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"And the Seasons, They Go Round and Round"

by Geoff Chester, USNO Public Affairs | 02 February 2021

by Geoff Chester, USNO Public Affairs | 02 February 2021

Aldebaran, The Hyades, & The Pleiades, imaged from Mollusk, Virginia on 2019 December 31
Aldebaran, The Hyades, & The Pleiades, imaged from Mollusk, Virginia on 2019 December 31
with a Canon EOS Rebel SL2 DSLR, 24mm EF-S lens @ f/4, and an Omegon Mini Track LX2 mechanical star tracker.

The Moon brightens the early morning skies this week, coursing her way through the springtime constellations before ending the week among the rising stars of summer.  Last Quarter occurs on the 4th at 12:37 pm Eastern Standard Time.  Early risers will find Luna to the northeast of the bright star Spica on the morning of the 3rd.  On the 6th she will be just over four degrees north of Antares, the ruddy star that marks the “heart” of Scorpius, the Scorpion.

As I write this snow is falling outside of my window, and reports from rural Pennsylvania indicate that the rodent prognosticator of all things climatic has apparently seen its shadow, thus indicating six more weeks of winter.  This should not come as a big surprise to anyone since a simple glance at the calendar shows that the vernal equinox falls 45 days from today, just over six weeks away.  From an astronomical point of view, boreal winter is actually our shortest season, with a duration of just under 89 days.  This means that summer is our longest season with a length of just under 94 days.  The reason for the shorter duration of winter is that it begins shortly before Earth reaches perihelion, its closest point to the Sun.  This means that our planet is traveling at its fastest orbital speed during winter; the opposite is true in summer.  In fact, the length of summer is currently slowly increasing, while winter is gradually growing shorter.  This is caused by long-term variations in a number of Earth’s motions; the perihelion point drifts around the ecliptic about once in 111,000 years, while the equinoxes precess once in a bit over 25,000 years.  The net effect is to slowly change the lengths of the seasons in a periodic fashion with a period of around 21,000 years.  At present the extremes of summer and winter will be reached around the year 3500 CE.  Spring and fall will have the same length around the year 3850.  If you love winter you will have to wait awhile before it becomes the longest season.  That won’t occur until sometime around the year 13,500.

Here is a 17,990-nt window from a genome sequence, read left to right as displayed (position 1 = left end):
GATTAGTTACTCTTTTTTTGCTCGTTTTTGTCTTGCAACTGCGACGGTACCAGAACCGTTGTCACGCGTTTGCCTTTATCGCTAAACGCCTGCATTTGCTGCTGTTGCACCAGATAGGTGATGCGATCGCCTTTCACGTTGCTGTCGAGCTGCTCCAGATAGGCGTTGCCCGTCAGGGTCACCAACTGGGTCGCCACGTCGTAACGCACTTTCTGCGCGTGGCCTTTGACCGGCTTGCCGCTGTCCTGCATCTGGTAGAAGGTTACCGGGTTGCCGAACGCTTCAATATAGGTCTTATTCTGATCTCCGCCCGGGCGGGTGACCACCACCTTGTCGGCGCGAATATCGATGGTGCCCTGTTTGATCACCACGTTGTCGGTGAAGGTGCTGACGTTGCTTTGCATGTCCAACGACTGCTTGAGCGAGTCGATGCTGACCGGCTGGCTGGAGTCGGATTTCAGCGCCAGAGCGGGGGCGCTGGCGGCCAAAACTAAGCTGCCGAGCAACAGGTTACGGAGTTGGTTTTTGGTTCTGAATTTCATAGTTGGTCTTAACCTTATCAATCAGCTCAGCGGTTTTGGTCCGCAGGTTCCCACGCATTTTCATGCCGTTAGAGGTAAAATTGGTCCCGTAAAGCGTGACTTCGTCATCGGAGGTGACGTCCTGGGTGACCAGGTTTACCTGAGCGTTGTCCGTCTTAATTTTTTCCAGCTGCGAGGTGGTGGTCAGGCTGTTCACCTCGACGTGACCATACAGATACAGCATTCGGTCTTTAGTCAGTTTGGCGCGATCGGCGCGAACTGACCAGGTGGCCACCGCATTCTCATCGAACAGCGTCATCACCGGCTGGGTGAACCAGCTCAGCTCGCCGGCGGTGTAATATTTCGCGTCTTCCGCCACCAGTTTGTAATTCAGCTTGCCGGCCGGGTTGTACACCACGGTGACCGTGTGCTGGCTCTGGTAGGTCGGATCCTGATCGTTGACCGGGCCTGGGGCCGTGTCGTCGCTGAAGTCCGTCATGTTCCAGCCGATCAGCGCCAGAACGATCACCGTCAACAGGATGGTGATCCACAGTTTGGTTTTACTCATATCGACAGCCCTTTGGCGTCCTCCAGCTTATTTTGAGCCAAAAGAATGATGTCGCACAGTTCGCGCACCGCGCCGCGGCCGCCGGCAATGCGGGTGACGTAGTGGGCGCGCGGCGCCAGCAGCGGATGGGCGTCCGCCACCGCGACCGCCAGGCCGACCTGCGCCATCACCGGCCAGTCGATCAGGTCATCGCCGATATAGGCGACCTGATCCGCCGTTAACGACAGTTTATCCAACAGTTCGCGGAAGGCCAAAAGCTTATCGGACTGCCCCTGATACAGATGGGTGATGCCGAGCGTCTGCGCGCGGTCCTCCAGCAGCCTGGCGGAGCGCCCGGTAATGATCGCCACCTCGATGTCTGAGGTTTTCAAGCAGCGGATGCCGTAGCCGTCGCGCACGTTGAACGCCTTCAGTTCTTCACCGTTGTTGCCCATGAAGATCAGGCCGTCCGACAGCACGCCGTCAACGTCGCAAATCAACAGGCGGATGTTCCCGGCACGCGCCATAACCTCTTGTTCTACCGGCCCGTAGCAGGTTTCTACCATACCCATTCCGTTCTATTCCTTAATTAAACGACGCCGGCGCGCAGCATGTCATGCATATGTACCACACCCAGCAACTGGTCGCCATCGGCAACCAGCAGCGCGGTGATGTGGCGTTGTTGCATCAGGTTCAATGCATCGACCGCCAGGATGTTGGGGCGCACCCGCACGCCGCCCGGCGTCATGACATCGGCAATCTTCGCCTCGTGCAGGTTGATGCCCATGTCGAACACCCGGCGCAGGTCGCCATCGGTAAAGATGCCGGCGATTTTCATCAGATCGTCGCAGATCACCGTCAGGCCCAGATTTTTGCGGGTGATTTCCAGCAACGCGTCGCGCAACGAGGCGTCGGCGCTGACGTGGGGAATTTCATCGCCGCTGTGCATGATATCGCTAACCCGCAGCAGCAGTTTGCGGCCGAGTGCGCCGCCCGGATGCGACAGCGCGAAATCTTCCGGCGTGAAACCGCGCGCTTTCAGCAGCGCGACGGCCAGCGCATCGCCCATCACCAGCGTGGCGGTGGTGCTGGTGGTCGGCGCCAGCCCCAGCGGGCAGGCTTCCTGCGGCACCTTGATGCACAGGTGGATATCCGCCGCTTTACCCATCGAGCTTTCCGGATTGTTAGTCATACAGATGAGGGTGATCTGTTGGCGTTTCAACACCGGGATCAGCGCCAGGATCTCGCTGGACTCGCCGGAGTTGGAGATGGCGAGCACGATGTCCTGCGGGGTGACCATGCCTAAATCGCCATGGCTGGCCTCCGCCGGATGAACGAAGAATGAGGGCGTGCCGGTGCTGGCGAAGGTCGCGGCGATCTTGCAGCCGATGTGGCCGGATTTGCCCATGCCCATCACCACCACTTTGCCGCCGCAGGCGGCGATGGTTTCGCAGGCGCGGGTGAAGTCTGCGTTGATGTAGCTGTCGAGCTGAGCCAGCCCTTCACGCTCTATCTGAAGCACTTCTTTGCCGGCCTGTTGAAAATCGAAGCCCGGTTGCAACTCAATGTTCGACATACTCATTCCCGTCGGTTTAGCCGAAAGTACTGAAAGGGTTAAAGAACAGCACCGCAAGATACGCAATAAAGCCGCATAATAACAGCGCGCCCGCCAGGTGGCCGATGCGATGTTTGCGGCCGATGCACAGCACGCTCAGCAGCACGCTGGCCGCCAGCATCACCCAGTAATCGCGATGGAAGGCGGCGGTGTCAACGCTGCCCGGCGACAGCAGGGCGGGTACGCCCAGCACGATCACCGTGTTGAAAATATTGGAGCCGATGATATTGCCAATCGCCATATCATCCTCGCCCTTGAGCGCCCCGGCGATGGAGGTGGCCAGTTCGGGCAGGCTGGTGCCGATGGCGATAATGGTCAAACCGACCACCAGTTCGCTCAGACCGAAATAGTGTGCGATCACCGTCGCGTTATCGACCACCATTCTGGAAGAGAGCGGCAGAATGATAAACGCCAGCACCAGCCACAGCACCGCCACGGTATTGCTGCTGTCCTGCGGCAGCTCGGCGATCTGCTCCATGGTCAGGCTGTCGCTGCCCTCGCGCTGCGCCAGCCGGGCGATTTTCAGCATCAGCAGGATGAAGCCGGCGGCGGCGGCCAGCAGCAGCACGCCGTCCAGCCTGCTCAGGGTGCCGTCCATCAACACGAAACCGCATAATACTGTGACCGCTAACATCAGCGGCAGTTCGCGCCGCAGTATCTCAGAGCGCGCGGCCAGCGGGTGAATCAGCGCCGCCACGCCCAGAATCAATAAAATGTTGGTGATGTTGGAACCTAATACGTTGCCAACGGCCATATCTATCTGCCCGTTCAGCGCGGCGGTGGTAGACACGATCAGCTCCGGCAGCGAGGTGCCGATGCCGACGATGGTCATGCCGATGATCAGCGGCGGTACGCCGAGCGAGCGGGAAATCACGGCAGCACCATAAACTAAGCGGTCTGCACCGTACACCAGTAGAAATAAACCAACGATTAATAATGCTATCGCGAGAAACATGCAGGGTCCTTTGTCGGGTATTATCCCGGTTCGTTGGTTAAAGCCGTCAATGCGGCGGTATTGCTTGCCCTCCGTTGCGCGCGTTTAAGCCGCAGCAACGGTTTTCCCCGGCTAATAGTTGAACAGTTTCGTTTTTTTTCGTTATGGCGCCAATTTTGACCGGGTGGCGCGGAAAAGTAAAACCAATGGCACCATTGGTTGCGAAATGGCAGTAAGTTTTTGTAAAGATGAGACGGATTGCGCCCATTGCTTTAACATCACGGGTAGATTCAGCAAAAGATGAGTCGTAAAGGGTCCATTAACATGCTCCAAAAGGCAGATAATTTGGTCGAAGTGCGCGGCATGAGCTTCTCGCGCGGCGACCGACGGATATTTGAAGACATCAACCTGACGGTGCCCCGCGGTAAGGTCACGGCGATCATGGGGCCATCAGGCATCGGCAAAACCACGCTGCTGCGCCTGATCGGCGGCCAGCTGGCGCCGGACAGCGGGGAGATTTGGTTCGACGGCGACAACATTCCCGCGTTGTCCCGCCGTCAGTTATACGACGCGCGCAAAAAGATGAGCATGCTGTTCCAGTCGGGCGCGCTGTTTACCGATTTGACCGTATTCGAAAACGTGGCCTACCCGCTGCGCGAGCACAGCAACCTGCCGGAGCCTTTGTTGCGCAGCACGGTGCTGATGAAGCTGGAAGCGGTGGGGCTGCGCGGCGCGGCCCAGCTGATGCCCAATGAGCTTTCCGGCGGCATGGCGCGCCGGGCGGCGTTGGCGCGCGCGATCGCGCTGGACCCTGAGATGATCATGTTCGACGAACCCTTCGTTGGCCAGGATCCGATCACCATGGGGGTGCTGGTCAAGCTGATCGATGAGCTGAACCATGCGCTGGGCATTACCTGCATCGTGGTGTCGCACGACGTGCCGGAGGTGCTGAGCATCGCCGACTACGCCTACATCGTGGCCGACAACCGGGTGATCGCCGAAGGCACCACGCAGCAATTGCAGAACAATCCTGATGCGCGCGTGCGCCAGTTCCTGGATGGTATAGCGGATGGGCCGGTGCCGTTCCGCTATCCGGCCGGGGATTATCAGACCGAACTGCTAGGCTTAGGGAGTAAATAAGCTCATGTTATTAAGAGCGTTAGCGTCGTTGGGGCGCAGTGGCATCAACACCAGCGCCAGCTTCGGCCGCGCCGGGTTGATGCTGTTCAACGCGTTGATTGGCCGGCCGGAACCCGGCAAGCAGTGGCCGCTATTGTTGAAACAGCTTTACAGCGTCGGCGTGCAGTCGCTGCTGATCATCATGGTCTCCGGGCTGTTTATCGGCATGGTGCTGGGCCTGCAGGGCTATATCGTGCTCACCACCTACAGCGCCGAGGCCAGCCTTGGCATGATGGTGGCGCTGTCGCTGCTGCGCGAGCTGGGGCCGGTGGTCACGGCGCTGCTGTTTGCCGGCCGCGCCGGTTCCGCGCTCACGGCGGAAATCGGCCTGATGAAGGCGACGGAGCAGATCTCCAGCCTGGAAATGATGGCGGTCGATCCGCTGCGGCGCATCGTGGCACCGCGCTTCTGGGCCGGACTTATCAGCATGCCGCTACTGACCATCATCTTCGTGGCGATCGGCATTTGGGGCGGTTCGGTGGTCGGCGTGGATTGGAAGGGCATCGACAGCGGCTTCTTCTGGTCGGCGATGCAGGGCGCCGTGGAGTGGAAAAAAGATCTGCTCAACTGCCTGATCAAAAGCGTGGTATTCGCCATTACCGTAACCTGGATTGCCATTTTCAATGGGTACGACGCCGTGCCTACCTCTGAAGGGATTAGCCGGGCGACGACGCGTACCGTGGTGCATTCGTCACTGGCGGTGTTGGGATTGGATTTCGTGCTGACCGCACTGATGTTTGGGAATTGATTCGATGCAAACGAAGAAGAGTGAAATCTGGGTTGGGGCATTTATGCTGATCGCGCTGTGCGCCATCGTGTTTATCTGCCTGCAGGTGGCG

The discussion above makes certain assumptions in the length of the mean solar day and the expected effects of long-term variations in Earth’s orbital eccentricity and axial tilt.  Known as Milankovich Cycles, these are very long-term variations that play out over hundreds of thousands of years and are caused by perturbations of the Sun, Moon, and (primarily) the planets Jupiter and Venus.  Ironically, we know more about the future effects of the Milankovich Cycles than we do about the Earth’s rotation over the long term.

While the seasons come and go, one thing that we can be certain of right now is that when you go outside at this time of year you will be greeted by the bright stars of the Great Winter Circle.  These bright stars and constellations fittingly grace the long nights of winter as they have for most of recorded human history.  The centerpiece of this show is the constellation of Orin, highlighted by his distinctive “belt stars” and the bright stars Betelgeuse and Rigel.  Over the past few weeks we have highlighted some of the surrounding bright stars, and this week we’ll look at Aldebaran, brightest star in Taurus, the Bull.  From a dark site this red-hued star seems to glimmer at the end of one tine of a V-shaped group of faint stars known as the Hyades.  This group is the closest galactic star cluster to Earth, a bit over 150 light-years away.  While Aldebaran appears to be a part of the cluster, it is about 85 light-years closer to us.  Its ruddy tint tells us that it is an evolved “red giant” star that has exhausted the supply of fusible hydrogen in its core.  Aldebaran gives us a “preview” of the fate of our Sun some 2 billion years from now. 

Ruddy Mars is now the only bright planet visible in the overnight hours.  Mercury, Venus, Jupiter, and Saturn are all too close to the Sun to be easily seen.  The red planet is moving steadily through the faint constellation of Aries, the Ram, toward Taurus, where he will encounter Aldebaran around the time of the spring equinox.


Commander, Naval Meteorology and Oceanography Command | 1100 Balch Blvd. | Stennis Space Center, Mississippi 39529

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